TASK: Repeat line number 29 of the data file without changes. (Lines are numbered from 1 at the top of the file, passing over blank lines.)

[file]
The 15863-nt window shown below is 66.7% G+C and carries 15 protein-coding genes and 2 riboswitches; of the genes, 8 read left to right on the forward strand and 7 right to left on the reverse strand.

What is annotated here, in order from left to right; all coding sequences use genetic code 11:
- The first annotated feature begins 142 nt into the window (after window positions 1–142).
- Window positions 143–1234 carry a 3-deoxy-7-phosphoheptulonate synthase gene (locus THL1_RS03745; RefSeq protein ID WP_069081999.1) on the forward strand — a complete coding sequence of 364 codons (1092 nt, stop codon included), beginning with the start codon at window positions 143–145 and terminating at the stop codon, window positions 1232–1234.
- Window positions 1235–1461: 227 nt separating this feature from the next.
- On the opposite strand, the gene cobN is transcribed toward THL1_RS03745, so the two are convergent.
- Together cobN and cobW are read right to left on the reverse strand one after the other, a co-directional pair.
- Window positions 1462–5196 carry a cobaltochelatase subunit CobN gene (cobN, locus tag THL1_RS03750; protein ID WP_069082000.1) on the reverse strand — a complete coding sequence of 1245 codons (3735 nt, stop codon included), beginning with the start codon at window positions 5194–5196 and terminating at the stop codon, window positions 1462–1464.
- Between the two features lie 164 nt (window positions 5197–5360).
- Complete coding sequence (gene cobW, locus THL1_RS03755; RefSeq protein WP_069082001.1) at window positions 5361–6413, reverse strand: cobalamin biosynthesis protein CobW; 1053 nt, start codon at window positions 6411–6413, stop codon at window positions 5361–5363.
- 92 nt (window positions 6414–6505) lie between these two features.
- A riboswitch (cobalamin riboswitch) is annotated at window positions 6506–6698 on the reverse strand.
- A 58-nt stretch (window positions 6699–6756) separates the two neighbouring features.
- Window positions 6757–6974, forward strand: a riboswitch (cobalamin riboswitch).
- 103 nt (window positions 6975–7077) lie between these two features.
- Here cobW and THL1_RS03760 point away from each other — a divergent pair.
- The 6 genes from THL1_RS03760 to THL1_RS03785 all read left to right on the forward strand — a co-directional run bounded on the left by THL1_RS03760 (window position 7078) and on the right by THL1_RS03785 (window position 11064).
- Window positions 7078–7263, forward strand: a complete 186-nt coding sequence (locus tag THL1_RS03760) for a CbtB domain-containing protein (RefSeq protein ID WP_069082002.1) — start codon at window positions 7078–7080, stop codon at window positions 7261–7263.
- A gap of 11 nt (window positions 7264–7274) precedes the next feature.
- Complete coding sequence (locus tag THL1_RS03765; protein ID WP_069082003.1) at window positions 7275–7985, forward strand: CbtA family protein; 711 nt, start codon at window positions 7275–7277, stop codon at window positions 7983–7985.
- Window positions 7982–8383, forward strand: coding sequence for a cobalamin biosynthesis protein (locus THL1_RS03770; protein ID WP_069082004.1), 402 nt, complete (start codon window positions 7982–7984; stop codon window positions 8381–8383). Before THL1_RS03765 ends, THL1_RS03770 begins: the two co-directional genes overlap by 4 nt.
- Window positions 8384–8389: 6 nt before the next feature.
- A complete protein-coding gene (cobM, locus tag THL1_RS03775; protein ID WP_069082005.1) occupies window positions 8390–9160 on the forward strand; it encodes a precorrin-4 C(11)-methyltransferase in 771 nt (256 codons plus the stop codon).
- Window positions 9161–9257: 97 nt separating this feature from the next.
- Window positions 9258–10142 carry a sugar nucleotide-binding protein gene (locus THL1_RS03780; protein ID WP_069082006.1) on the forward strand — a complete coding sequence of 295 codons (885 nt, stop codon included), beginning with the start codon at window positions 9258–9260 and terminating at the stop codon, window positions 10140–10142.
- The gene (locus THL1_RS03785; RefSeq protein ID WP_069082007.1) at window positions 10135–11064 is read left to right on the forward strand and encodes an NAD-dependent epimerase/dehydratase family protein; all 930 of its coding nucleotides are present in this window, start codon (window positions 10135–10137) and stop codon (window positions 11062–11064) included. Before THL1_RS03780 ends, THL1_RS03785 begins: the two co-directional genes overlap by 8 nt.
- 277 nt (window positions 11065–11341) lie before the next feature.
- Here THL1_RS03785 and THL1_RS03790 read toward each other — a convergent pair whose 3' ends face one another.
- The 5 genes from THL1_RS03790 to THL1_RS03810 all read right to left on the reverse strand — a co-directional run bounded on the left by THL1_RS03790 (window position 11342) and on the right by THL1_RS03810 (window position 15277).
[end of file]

- The 5 genes from THL1_RS03790 to THL1_RS03810 all read right to left on the reverse strand — a co-directional run bounded on the left by THL1_RS03790 (window position 11342) and on the right by THL1_RS03810 (window position 15277).